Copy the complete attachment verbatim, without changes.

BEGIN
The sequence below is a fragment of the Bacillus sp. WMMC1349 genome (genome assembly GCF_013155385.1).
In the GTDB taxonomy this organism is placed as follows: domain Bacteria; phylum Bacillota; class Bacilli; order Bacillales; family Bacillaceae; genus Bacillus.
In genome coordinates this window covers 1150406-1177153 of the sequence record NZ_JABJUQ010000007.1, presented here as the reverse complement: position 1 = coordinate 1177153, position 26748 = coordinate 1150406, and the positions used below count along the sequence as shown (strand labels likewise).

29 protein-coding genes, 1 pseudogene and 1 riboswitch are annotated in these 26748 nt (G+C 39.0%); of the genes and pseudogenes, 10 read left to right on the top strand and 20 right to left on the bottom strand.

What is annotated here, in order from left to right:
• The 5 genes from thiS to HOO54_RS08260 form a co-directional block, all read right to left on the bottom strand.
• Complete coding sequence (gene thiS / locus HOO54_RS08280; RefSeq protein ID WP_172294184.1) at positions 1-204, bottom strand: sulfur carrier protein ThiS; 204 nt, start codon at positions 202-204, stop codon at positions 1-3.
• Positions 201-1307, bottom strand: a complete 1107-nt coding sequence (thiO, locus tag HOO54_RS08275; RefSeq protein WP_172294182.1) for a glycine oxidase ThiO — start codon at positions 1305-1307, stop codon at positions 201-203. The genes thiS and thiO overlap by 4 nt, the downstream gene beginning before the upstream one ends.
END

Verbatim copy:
The sequence below is a fragment of the Bacillus sp. WMMC1349 genome (genome assembly GCF_013155385.1).
In the GTDB taxonomy this organism is placed as follows: domain Bacteria; phylum Bacillota; class Bacilli; order Bacillales; family Bacillaceae; genus Bacillus.
In genome coordinates this window covers 1150406-1177153 of the sequence record NZ_JABJUQ010000007.1, presented here as the reverse complement: position 1 = coordinate 1177153, position 26748 = coordinate 1150406, and the positions used below count along the sequence as shown (strand labels likewise).

29 protein-coding genes, 1 pseudogene and 1 riboswitch are annotated in these 26748 nt (G+C 39.0%); of the genes and pseudogenes, 10 read left to right on the top strand and 20 right to left on the bottom strand.

What is annotated here, in order from left to right:
• The 5 genes from thiS to HOO54_RS08260 form a co-directional block, all read right to left on the bottom strand.
• Complete coding sequence (gene thiS / locus HOO54_RS08280; RefSeq protein ID WP_172294184.1) at positions 1-204, bottom strand: sulfur carrier protein ThiS; 204 nt, start codon at positions 202-204, stop codon at positions 1-3.
• Positions 201-1307, bottom strand: a complete 1107-nt coding sequence (thiO, locus tag HOO54_RS08275; RefSeq protein WP_172294182.1) for a glycine oxidase ThiO — start codon at positions 1305-1307, stop codon at positions 201-203. The genes thiS and thiO overlap by 4 nt, the downstream gene beginning before the upstream one ends.